Despite China’s pro-Russia stance with respect to the invasion of Ukraine, divergent perspectives exist among Chinese policy elites toward the Ukraine war and China’s relations with Putin’s Russia. Such policy divergences have occurred mainly between China strongman Xi Jinping and some foreign-policy ruling elites who are politically connected with the top leaders who ruled China prior to Xi’s rise. As Xi steadily supports Putin with a strong commitment to the informal alliance between China and Russia, the dissenting voices among the policy elites have advocated distancing China from Russia’s military venture in Ukraine. Meanwhile, criticisms of Xi’s stance on the Ukraine war have also appeared in social media. Such criticisms highlight China’s national interest, which is inherently more skeptical of Russia, rather than endorse a close partnership. This essay analyzes Xi’s personal and political interests in maintaining a pro-Putin policy, the potential connection between  the observed policy divergences and the elite power struggle ahead of China’s 20th Party Congress, and Xi’s attempts to turn his policy liability into an asset and thus gain leverage in the forthcoming CCP leadership reorganization.

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China’s Propaganda on the War in Ukraine

Maria Repnikova
Wednesday, June 1, 2022

Although China’s official position on the war has been that of neutrality—not aligning with the West against Russia and not directly supporting Russia’s war in Ukraine—its communications about the war, in particular its propaganda via state media and Foreign Ministry spokespeople have carried a more pro-Russia stance. During the past two months of the Russia-Ukraine war, Chinese official messaging has echoed and reinforced Russia’s position: 1.) by promoting shared narratives about the origins and culprits of the war, namely blaming NATO and the United States; 2.) by drawing disproportionally on Russian sources and footage of the war; and 3.) by under-reporting on Ukraine’s perspectives. This pro-Russia leaning during the Ukraine crisis can be understood as part of a larger propaganda trajectory vis-à-vis Russia and the United States. Domestically, China’s propaganda messaging in large part appears to resonate with public opinion. Internationally, however, Chinese propaganda about the war, especially communications by Foreign Ministry spokespeople, delude China’s neutrality position and antagonize the West, while more integrating China into the Global South.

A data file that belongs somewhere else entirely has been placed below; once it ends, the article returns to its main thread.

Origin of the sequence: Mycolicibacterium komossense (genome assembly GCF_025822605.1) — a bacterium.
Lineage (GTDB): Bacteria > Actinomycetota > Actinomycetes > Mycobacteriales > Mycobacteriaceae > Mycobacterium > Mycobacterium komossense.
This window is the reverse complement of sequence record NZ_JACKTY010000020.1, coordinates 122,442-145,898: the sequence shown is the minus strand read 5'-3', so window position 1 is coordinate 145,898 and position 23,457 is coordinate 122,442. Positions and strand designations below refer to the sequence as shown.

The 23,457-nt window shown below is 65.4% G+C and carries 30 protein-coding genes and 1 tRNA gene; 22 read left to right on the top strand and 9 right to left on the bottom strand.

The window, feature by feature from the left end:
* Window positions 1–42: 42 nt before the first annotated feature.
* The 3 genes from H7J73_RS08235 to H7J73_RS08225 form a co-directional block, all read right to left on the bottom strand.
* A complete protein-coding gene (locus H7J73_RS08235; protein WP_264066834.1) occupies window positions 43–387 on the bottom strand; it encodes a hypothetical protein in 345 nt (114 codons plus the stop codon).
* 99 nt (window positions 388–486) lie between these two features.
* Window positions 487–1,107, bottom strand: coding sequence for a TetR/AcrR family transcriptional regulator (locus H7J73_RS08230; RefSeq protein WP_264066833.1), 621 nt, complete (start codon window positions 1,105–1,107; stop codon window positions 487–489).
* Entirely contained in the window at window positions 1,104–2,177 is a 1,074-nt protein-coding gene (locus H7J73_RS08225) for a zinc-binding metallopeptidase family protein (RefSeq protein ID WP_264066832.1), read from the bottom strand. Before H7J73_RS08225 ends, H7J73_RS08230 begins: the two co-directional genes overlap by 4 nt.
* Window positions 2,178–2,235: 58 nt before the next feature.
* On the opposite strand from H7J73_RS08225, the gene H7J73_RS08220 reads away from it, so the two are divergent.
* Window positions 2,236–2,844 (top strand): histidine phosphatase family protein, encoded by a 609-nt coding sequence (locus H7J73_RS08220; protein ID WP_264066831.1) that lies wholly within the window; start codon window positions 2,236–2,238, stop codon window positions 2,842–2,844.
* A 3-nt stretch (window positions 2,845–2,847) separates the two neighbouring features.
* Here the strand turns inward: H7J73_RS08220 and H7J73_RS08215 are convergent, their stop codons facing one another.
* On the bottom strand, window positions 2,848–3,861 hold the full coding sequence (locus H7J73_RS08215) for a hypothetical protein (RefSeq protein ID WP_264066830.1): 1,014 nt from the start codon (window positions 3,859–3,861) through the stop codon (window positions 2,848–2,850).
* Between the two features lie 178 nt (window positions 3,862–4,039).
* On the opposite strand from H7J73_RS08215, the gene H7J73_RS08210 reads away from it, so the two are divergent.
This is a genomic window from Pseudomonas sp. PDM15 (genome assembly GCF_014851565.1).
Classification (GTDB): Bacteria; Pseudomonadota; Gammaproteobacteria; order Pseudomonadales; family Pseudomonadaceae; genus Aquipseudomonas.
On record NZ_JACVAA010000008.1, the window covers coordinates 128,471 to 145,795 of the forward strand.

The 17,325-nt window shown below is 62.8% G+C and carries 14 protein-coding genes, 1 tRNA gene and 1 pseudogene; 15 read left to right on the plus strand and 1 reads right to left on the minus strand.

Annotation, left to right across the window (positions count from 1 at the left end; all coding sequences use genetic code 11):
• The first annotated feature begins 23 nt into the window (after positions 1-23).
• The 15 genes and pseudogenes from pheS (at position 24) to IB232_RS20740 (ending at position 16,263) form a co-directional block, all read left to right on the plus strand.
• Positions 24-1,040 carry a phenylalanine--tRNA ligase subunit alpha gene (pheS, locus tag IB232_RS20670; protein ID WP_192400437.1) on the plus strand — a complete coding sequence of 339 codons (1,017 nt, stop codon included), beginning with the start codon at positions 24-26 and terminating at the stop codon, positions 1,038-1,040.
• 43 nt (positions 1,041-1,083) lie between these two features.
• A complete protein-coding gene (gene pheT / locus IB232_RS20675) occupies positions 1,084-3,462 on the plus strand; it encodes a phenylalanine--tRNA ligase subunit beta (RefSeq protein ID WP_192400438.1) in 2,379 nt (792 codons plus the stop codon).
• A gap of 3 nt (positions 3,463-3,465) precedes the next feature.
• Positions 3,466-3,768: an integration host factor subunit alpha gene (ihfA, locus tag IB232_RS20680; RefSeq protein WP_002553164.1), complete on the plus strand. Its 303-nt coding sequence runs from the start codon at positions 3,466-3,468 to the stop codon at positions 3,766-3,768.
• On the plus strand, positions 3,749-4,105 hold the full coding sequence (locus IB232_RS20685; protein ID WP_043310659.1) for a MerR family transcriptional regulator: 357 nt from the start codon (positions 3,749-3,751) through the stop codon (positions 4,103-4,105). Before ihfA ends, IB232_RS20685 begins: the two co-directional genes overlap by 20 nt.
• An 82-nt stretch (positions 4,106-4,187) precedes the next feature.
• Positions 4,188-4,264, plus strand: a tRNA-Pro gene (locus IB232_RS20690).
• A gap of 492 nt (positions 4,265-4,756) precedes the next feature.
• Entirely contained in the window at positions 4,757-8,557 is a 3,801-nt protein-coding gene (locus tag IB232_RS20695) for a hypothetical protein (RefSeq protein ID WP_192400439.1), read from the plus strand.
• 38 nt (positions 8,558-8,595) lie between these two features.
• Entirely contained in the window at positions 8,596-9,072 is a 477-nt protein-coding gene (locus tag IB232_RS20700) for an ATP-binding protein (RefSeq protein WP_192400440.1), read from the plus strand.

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Controlling China’s Digital Ecosystem: Observations on Chinese Social Media

Jennifer Pan 
Wednesday, June 1, 2022

Nowhere is the effort to control the flow of digital information more extensive and sustained than it is in China. The Chinese Communist Party (CCP) uses a wide range of tools and strategies to achieve two related, but distinct, goals of digital information control: to shape public knowledge and to “guide” the public in the aftermath of sudden, unexpected events. Controlling social media is especially relevant to the second goal, and the CCP uses strategies of content removal (censorship) and content generation (propaganda) to pursue this aim. Recent studies of the Chinese internet and social media show that the CCP has adapted quickly to new digital communication technologies, though it is in sometimes unexpected ways, and CCP control of Chinese social media is integral to its efforts to shape public beliefs, attitudes, and behaviors.

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CLM Insights Interview with Kenneth W. Allen and Cristina L. Garafola on their recent book:

70 Years of the PLA Air Force

(The China Aerospace Studies Institute, 2021)